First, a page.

S&P 500 extends record as gold, silver climb on Yellen remarks

Asian Stocks

More than three stocks advanced for every one that declined in the MSCI Asia Pacific Index as information technology and telecommunications companies led all 10 industry groups higher. Hong Kong’s Hang Seng Index and Australia’s S&P/ASX200 Index added at least 0.6%.

The yen touched 100.15 per dollar, its weakest level in two months, as Finance Minister Taro Aso said it’s important the nation has intervention as a policy option. Japan’s economy grew at an annualized 1.9% pace in the third quarter, versus 3.8% in the preceding three months, the Cabinet Office said in Tokyo today.

Euro Economy

The Bloomberg U.S. Dollar Index was little changed as the euro weakened versus its American counterpart for the first time in four days. The euro-area economy grew 0.1% last quarter versus 0.3% in the second quarter, data today showed. German gross domestic product increased 0.3%, down from 0.7% in the second quarter, and France’s shrank 0.1%.

Italian 10-year bonds rose for a second day, with yields falling six basis points to 4.06%.

International Business Machines Corp. and Eni SpA, the biggest Italian oil company, are selling notes in Europe after bond risk in the region fell. Eni is marketing eight-year bonds in euros and is adding to its 3.75% September 2025 issue, while IBM plans to sell seven-year securities in pounds. The Markit iTraxx Europe Index of credit-default swaps on 125 investment-grade companies fell 1.6 basis points to 83 basis points.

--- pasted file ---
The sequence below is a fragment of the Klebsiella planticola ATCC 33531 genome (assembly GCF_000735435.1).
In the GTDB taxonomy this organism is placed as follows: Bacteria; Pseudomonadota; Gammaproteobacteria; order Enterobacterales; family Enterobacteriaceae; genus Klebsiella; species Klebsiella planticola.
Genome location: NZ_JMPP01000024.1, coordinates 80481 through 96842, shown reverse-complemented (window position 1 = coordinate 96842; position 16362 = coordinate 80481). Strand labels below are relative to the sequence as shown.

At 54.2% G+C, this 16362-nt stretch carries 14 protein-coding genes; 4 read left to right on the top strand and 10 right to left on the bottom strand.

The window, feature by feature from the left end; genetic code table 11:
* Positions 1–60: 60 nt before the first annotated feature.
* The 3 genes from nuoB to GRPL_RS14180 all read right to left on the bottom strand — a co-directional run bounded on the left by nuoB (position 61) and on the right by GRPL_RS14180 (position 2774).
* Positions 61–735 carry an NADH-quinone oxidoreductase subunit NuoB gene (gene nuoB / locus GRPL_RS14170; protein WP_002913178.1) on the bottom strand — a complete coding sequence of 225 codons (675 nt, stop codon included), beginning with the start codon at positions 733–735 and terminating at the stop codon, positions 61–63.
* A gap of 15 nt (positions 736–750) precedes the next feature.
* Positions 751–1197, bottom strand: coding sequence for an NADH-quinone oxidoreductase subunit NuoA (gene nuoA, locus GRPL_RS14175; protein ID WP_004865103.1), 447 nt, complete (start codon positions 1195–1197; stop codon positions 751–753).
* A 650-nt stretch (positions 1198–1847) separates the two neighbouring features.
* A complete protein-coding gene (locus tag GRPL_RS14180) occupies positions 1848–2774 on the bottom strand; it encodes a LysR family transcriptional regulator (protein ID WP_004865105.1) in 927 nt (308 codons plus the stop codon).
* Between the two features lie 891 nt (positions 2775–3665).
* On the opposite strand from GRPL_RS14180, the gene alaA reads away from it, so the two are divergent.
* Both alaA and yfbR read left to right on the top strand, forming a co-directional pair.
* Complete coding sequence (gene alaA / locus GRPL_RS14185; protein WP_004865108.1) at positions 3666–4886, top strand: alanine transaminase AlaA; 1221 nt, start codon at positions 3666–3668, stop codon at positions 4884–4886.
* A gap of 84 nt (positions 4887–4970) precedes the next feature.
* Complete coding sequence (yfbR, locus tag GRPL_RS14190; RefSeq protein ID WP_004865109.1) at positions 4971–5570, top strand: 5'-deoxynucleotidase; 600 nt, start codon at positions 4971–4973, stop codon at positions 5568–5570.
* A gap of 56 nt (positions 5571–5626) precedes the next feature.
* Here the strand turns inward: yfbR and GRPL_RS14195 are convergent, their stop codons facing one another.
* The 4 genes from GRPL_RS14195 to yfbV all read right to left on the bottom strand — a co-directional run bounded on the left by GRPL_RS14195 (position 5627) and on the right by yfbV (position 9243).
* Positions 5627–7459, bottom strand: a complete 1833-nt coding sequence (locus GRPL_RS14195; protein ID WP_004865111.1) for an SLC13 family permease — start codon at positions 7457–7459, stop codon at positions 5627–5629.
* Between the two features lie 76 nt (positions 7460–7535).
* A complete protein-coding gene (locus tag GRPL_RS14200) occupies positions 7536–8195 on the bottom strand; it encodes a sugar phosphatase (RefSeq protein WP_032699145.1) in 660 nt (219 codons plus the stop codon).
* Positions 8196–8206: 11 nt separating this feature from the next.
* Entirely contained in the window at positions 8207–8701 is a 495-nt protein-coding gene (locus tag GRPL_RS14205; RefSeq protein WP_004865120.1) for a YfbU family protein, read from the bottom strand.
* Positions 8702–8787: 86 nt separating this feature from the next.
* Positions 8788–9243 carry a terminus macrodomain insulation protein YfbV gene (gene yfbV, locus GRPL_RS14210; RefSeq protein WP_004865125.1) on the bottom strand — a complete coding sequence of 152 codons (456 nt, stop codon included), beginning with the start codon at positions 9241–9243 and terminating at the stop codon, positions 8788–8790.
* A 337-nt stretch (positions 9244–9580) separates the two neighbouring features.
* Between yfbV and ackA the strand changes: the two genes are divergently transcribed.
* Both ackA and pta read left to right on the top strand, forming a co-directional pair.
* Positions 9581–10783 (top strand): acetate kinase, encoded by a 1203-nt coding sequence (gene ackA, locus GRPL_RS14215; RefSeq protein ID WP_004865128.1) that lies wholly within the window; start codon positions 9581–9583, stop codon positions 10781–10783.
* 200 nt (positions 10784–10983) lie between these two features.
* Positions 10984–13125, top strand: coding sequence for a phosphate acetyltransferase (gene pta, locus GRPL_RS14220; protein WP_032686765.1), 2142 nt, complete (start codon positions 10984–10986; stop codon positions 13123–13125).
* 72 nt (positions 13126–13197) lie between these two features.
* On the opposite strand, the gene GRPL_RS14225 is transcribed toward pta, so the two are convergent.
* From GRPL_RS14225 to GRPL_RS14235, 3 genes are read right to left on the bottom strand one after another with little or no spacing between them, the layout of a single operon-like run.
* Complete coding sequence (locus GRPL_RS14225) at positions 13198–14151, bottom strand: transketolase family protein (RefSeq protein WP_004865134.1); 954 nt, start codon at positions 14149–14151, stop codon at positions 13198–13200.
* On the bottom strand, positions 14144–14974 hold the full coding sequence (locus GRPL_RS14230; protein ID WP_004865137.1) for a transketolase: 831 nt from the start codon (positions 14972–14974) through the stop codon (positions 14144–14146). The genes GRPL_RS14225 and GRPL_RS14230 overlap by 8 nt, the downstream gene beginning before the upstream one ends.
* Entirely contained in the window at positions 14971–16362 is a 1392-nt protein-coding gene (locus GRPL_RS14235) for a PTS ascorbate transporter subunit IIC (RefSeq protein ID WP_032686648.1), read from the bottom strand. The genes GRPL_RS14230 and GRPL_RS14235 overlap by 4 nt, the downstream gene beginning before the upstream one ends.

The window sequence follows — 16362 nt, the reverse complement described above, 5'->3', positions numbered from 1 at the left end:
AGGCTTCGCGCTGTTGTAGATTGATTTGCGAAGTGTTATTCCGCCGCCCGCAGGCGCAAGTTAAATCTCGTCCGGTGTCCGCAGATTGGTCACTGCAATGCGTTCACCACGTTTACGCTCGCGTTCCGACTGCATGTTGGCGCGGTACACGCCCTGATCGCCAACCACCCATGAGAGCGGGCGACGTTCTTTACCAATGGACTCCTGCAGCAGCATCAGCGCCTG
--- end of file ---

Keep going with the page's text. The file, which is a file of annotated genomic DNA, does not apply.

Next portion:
Gold and silver gained on demand for a store of value as investors speculated continued quantitative easing from the Fed will boost inflation. Gold futures for December delivery increased 1.4% to settle at $1,286.30 an ounce, halting a five-day slump. Gold for immediate delivery extended gains late yesterday after Yellen’s testimony was released. Spot gold was up 0.2% after surging 1.1% yesterday. December silver added 1.4% to $20.722 an ounce, also snapping a five-day loss.

Bullion tumbled 23% in 2013 as signs of economic recovery spurred speculation that the Fed will start to cut its monthly bond buying, strengthening the dollar. Global gold demand fell 21% in the third quarter as investors continued to dump holdings of the metal through exchange-traded funds and central banks slowed purchases, the World Gold Council said.


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